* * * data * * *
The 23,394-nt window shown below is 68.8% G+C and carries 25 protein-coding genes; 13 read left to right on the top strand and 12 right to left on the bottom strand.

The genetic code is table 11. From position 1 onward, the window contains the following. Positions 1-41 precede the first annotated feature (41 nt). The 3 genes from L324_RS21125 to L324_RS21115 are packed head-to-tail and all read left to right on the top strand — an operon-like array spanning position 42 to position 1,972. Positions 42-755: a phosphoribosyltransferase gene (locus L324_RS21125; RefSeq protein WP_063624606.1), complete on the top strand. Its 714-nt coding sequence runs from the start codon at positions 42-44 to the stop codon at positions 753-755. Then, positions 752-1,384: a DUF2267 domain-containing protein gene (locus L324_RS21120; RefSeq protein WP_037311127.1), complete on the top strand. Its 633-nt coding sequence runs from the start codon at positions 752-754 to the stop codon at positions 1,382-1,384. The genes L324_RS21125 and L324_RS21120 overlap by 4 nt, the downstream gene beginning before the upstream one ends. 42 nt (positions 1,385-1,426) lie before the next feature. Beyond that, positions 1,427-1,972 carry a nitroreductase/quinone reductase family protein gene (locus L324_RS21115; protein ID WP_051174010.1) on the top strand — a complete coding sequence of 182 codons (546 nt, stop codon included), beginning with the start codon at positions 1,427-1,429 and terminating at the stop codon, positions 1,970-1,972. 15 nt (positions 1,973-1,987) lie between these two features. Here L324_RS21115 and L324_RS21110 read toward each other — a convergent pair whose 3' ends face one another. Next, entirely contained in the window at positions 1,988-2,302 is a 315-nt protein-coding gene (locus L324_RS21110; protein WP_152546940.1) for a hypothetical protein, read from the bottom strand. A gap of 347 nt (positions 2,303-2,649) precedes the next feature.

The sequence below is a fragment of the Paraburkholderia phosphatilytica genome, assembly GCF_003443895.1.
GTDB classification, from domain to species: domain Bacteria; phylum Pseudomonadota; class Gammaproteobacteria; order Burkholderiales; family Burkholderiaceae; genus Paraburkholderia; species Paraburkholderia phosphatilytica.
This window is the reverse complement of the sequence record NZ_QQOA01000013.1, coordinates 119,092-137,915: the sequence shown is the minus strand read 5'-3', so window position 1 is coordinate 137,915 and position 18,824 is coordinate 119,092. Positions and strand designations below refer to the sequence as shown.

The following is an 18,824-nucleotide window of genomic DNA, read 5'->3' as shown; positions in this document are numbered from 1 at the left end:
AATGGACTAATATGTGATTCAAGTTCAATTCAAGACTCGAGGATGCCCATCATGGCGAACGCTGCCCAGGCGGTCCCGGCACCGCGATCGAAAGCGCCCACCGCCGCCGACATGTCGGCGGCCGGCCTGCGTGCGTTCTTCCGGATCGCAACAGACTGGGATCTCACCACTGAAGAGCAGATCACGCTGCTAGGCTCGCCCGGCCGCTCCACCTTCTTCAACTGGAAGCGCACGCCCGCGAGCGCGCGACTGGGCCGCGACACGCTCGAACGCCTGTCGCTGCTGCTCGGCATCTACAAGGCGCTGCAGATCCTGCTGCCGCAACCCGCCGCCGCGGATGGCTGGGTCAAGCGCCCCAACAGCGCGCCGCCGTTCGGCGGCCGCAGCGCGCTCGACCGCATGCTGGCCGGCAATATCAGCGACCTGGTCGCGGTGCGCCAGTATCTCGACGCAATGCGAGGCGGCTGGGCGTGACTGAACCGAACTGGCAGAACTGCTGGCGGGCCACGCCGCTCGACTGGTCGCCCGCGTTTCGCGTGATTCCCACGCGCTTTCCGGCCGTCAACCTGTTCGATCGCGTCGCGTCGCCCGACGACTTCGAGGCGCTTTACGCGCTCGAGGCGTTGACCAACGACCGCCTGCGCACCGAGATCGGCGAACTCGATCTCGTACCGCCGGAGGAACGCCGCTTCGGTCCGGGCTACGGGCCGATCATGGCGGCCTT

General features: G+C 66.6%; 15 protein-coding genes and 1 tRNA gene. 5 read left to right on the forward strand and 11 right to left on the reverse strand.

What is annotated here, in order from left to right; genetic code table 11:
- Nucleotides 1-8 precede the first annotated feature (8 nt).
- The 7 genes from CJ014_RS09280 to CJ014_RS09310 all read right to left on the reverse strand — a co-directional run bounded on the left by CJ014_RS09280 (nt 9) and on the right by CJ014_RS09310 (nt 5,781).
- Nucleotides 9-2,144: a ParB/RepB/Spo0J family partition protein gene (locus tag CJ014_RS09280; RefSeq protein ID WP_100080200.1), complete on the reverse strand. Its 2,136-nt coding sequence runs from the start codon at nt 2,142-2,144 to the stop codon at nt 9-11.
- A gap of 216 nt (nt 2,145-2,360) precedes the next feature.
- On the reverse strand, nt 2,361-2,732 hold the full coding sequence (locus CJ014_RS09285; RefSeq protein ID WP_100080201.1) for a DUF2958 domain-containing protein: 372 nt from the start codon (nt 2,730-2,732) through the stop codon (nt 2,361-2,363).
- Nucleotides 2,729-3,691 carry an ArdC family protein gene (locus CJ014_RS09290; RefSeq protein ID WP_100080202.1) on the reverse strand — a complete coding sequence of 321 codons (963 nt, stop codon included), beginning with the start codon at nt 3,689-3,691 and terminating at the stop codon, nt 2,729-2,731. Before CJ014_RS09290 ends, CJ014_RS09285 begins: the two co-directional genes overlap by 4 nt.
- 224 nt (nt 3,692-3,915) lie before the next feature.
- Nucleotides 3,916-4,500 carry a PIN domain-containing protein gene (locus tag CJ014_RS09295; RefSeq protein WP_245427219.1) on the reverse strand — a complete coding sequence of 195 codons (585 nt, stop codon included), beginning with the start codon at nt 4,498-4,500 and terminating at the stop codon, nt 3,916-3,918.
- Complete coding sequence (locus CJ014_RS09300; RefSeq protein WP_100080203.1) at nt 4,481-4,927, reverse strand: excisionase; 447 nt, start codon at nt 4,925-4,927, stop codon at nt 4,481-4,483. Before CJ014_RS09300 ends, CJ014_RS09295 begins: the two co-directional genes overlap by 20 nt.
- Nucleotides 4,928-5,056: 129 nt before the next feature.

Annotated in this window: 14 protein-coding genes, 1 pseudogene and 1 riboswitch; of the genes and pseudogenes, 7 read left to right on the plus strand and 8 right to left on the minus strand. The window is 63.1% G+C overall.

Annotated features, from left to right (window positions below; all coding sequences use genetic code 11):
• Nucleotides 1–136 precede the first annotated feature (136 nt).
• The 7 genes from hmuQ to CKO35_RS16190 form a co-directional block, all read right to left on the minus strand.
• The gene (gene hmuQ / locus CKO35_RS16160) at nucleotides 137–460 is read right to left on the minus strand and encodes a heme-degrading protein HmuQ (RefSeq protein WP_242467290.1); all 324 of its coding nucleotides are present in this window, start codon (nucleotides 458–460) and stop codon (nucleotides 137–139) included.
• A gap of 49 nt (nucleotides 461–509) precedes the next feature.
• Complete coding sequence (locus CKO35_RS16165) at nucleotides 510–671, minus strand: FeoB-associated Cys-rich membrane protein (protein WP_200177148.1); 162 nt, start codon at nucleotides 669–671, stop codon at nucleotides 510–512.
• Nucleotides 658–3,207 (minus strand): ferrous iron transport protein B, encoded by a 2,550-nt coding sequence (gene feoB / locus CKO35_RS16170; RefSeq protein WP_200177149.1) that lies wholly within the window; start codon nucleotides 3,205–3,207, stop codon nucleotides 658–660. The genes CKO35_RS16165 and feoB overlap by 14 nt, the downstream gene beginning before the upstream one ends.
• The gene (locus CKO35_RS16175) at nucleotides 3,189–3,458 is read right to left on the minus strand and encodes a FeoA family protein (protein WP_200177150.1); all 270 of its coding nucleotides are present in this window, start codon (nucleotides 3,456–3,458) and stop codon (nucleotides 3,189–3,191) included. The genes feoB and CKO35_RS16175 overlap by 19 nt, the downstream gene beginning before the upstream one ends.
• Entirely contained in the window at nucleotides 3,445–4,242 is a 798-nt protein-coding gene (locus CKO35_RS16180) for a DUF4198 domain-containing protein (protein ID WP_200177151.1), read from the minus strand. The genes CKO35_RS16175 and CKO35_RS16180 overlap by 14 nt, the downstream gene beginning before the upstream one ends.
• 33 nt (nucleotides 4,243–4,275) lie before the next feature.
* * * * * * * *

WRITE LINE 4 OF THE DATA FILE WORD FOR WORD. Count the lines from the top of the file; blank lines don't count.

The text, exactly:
GTDB classification, from domain to species: domain Bacteria; phylum Pseudomonadota; class Gammaproteobacteria; order Burkholderiales; family Burkholderiaceae; genus Paraburkholderia; species Paraburkholderia phosphatilytica.